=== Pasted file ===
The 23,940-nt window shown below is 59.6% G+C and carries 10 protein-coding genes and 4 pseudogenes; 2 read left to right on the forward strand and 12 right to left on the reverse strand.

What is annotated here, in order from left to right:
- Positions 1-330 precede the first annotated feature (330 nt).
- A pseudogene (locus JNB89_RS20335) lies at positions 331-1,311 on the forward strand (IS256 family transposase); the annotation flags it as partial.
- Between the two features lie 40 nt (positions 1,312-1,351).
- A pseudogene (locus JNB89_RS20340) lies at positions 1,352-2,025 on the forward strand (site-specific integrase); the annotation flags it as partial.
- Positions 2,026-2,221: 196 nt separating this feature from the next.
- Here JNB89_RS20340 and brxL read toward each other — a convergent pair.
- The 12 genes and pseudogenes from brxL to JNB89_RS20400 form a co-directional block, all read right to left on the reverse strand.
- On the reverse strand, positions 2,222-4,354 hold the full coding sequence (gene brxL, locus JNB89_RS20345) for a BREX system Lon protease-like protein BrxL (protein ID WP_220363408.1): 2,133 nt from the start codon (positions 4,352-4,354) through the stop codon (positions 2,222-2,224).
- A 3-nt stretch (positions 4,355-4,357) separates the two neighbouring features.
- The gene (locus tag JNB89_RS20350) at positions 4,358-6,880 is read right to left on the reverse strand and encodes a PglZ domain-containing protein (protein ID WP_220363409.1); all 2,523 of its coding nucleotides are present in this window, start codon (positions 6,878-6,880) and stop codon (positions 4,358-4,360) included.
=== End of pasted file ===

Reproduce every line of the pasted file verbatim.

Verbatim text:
The 23,940-nt window shown below is 59.6% G+C and carries 10 protein-coding genes and 4 pseudogenes; 2 read left to right on the forward strand and 12 right to left on the reverse strand.

What is annotated here, in order from left to right:
- Positions 1-330 precede the first annotated feature (330 nt).
- A pseudogene (locus JNB89_RS20335) lies at positions 331-1,311 on the forward strand (IS256 family transposase); the annotation flags it as partial.
- Between the two features lie 40 nt (positions 1,312-1,351).
- A pseudogene (locus JNB89_RS20340) lies at positions 1,352-2,025 on the forward strand (site-specific integrase); the annotation flags it as partial.
- Positions 2,026-2,221: 196 nt separating this feature from the next.
- Here JNB89_RS20340 and brxL read toward each other — a convergent pair.
- The 12 genes and pseudogenes from brxL to JNB89_RS20400 form a co-directional block, all read right to left on the reverse strand.
- On the reverse strand, positions 2,222-4,354 hold the full coding sequence (gene brxL, locus JNB89_RS20345) for a BREX system Lon protease-like protein BrxL (protein ID WP_220363408.1): 2,133 nt from the start codon (positions 4,352-4,354) through the stop codon (positions 2,222-2,224).
- A 3-nt stretch (positions 4,355-4,357) separates the two neighbouring features.
- The gene (locus tag JNB89_RS20350) at positions 4,358-6,880 is read right to left on the reverse strand and encodes a PglZ domain-containing protein (protein ID WP_220363409.1); all 2,523 of its coding nucleotides are present in this window, start codon (positions 6,878-6,880) and stop codon (positions 4,358-4,360) included.